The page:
The Legend and Lore of Bachelor Gulch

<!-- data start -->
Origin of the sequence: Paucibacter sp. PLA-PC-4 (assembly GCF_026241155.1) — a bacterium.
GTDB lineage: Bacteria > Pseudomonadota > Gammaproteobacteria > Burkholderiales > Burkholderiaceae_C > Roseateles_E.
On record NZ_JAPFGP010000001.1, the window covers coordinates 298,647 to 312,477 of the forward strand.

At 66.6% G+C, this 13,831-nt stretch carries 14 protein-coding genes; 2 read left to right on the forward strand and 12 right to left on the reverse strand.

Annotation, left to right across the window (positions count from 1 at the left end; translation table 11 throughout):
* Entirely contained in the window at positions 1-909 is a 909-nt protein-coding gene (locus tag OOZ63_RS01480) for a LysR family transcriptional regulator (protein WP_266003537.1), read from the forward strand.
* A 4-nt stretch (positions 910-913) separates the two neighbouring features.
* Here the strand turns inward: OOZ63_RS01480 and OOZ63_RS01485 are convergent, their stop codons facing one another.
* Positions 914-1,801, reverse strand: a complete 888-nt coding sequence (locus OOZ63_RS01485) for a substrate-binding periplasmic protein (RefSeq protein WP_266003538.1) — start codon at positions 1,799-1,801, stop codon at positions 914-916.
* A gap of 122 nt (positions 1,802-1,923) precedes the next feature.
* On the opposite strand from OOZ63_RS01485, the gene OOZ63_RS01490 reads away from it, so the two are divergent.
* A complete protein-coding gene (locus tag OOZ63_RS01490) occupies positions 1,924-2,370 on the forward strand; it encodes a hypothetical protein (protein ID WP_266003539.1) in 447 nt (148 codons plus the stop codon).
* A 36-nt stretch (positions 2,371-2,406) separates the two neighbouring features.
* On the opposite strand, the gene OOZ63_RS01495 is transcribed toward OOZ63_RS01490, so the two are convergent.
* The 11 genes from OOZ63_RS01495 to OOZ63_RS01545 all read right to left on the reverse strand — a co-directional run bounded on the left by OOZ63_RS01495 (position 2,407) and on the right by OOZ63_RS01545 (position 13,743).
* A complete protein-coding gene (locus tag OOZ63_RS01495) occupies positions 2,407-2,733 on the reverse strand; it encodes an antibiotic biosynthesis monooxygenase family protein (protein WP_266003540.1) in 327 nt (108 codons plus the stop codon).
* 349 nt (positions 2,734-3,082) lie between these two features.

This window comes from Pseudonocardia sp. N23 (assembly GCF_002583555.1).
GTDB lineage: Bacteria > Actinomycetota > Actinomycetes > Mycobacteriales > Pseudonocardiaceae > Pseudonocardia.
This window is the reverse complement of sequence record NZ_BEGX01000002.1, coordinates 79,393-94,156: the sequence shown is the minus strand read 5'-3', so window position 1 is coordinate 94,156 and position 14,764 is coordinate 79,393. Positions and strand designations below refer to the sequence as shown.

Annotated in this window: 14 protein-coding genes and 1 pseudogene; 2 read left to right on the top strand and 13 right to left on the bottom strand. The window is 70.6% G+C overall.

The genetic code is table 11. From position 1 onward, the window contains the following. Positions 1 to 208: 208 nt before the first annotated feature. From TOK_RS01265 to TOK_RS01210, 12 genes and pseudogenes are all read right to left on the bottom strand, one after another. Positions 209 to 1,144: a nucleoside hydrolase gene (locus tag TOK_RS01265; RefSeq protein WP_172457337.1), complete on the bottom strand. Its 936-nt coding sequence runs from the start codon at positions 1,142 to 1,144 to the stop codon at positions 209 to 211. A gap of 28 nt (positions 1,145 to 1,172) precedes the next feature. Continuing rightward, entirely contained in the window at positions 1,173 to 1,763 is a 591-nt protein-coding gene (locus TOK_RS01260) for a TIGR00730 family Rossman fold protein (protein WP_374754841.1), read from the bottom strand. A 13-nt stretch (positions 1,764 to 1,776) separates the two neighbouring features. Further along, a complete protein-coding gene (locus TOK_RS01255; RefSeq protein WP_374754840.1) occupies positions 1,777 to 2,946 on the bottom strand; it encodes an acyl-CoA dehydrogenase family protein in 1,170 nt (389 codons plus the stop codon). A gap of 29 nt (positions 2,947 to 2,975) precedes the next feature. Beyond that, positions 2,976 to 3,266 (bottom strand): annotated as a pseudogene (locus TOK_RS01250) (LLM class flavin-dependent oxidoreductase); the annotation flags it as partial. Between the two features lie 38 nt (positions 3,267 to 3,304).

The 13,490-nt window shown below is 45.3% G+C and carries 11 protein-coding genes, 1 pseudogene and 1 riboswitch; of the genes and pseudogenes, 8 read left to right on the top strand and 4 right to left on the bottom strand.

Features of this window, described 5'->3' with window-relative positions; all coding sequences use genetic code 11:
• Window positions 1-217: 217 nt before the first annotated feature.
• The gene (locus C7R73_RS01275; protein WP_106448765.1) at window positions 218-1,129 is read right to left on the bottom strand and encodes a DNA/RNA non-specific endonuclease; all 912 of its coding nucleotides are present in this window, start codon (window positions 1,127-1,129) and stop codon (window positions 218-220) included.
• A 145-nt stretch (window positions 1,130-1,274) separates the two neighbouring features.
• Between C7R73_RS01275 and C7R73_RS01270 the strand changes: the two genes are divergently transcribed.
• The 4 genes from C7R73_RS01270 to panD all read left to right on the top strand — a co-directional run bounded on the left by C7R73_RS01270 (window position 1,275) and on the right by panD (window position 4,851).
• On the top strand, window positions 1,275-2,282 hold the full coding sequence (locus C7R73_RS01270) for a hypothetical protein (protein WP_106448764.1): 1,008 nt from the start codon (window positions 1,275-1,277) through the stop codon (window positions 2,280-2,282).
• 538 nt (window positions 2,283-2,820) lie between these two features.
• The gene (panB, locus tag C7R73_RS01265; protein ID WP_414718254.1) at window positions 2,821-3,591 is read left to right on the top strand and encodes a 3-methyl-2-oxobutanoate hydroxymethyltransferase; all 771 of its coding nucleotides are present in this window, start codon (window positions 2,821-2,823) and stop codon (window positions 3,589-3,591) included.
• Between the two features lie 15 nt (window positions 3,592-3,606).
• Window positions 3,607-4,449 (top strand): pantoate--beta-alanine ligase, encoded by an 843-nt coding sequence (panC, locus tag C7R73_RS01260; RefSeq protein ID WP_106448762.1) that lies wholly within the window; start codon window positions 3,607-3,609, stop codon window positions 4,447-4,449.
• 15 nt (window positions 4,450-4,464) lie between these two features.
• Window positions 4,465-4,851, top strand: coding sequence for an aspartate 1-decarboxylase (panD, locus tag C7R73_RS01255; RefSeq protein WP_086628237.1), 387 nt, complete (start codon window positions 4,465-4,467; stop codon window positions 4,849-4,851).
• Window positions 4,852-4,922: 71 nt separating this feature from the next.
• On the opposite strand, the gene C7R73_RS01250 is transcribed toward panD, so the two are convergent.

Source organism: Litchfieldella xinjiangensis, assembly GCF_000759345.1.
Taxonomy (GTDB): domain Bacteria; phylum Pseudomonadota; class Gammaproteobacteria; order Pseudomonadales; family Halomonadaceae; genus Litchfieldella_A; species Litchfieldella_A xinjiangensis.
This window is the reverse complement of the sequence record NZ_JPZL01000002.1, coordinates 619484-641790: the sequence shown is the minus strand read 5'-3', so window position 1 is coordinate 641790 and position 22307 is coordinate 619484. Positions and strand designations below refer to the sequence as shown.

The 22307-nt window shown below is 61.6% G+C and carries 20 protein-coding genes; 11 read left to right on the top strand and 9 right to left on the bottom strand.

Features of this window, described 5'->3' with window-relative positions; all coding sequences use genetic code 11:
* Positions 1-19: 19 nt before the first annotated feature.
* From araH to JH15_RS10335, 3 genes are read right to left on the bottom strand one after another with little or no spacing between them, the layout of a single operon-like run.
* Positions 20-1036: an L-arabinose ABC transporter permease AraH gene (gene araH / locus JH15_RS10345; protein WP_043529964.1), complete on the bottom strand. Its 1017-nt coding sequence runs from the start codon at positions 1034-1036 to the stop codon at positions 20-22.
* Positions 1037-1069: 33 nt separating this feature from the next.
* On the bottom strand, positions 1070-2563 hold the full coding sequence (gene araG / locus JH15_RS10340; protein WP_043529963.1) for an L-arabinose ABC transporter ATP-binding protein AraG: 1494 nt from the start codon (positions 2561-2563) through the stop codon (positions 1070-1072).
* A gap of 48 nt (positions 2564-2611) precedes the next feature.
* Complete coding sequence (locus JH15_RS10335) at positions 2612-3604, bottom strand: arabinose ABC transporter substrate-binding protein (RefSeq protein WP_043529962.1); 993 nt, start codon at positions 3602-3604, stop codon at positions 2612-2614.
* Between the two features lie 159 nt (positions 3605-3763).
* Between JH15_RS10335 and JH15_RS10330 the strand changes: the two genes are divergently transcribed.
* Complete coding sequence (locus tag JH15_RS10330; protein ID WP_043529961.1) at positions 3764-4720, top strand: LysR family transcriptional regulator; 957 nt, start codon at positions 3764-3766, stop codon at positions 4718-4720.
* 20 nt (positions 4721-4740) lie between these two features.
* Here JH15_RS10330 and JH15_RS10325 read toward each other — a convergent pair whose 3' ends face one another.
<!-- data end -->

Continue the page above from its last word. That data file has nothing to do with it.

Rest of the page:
From the Ute Indians who originally settled the western valleys of Colorado to the group of bachelors for whom the area is named, the vibrant legends surrounding Bachelor Gulch persist at our Rocky Mountain resort. Much of the lore centers around seven miners who arrived in the early 1900s: John Anderson, Gunder “Gundy” Berg, Ed Howard, Charley Mays, John Mertz, Ferdinand Smith and Carrothers – a man only recognized by his last name in historical references. The bachelors remained in the area until high-altitude lettuce farming, which found its ideal climate and soil in the area, took root in the 1920s. The venture proved profitable for the new homesteaders until the Great Depression when the farmers were compelled to sell the land, which was used for herding and grazing until the vision of Bachelor Gulch as a resort destination materialized about 40 years later. The legends of the bachelors continue to inspire the resort’s décor: the rock-lined walls of The Bachelor Gulch Spa’s signature Grotto are reminiscent of caves found throughout the Rocky Mountains; the seven meeting and hospitality rooms are named for the bachelors, as is the resort’s café ‘7’; and our Raclette dining experience is offered at Anderson’s Cabin, the original homestead of bachelor John Anderson. Historical legends come to life at The Ritz-Carlton, Bachelor Gulch
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